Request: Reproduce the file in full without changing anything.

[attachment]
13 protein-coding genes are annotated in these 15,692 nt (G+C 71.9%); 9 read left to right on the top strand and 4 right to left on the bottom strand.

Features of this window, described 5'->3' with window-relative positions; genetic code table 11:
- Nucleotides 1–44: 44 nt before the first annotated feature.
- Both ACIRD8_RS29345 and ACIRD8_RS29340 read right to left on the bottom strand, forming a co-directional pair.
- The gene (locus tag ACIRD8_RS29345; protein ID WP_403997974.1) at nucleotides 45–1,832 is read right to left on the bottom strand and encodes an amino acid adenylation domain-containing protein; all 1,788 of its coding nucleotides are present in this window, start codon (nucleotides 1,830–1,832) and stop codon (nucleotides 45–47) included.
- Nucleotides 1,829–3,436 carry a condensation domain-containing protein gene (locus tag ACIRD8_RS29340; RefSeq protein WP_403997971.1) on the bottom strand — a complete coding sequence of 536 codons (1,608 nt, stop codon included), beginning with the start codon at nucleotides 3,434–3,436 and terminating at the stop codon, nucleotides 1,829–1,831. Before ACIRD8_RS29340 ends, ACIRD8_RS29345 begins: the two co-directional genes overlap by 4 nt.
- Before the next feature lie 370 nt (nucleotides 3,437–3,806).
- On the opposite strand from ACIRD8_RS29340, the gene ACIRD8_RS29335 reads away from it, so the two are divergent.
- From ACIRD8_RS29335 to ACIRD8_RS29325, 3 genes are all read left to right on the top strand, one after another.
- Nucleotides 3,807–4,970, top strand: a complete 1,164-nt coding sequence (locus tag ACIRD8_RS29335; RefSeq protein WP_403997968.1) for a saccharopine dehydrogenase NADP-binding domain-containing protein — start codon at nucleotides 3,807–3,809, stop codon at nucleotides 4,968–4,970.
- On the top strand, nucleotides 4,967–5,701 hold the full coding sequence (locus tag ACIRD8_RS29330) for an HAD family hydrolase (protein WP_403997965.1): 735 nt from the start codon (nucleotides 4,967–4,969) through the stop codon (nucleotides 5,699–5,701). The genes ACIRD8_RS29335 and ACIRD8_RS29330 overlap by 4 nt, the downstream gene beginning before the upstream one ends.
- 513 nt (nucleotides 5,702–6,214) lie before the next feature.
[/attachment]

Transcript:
13 protein-coding genes are annotated in these 15,692 nt (G+C 71.9%); 9 read left to right on the top strand and 4 right to left on the bottom strand.

Features of this window, described 5'->3' with window-relative positions; genetic code table 11:
- Nucleotides 1–44: 44 nt before the first annotated feature.
- Both ACIRD8_RS29345 and ACIRD8_RS29340 read right to left on the bottom strand, forming a co-directional pair.
- The gene (locus tag ACIRD8_RS29345; protein ID WP_403997974.1) at nucleotides 45–1,832 is read right to left on the bottom strand and encodes an amino acid adenylation domain-containing protein; all 1,788 of its coding nucleotides are present in this window, start codon (nucleotides 1,830–1,832) and stop codon (nucleotides 45–47) included.
- Nucleotides 1,829–3,436 carry a condensation domain-containing protein gene (locus tag ACIRD8_RS29340; RefSeq protein WP_403997971.1) on the bottom strand — a complete coding sequence of 536 codons (1,608 nt, stop codon included), beginning with the start codon at nucleotides 3,434–3,436 and terminating at the stop codon, nucleotides 1,829–1,831. Before ACIRD8_RS29340 ends, ACIRD8_RS29345 begins: the two co-directional genes overlap by 4 nt.
- Before the next feature lie 370 nt (nucleotides 3,437–3,806).
- On the opposite strand from ACIRD8_RS29340, the gene ACIRD8_RS29335 reads away from it, so the two are divergent.
- From ACIRD8_RS29335 to ACIRD8_RS29325, 3 genes are all read left to right on the top strand, one after another.
- Nucleotides 3,807–4,970, top strand: a complete 1,164-nt coding sequence (locus tag ACIRD8_RS29335; RefSeq protein WP_403997968.1) for a saccharopine dehydrogenase NADP-binding domain-containing protein — start codon at nucleotides 3,807–3,809, stop codon at nucleotides 4,968–4,970.
- On the top strand, nucleotides 4,967–5,701 hold the full coding sequence (locus tag ACIRD8_RS29330) for an HAD family hydrolase (protein WP_403997965.1): 735 nt from the start codon (nucleotides 4,967–4,969) through the stop codon (nucleotides 5,699–5,701). The genes ACIRD8_RS29335 and ACIRD8_RS29330 overlap by 4 nt, the downstream gene beginning before the upstream one ends.
- 513 nt (nucleotides 5,702–6,214) lie before the next feature.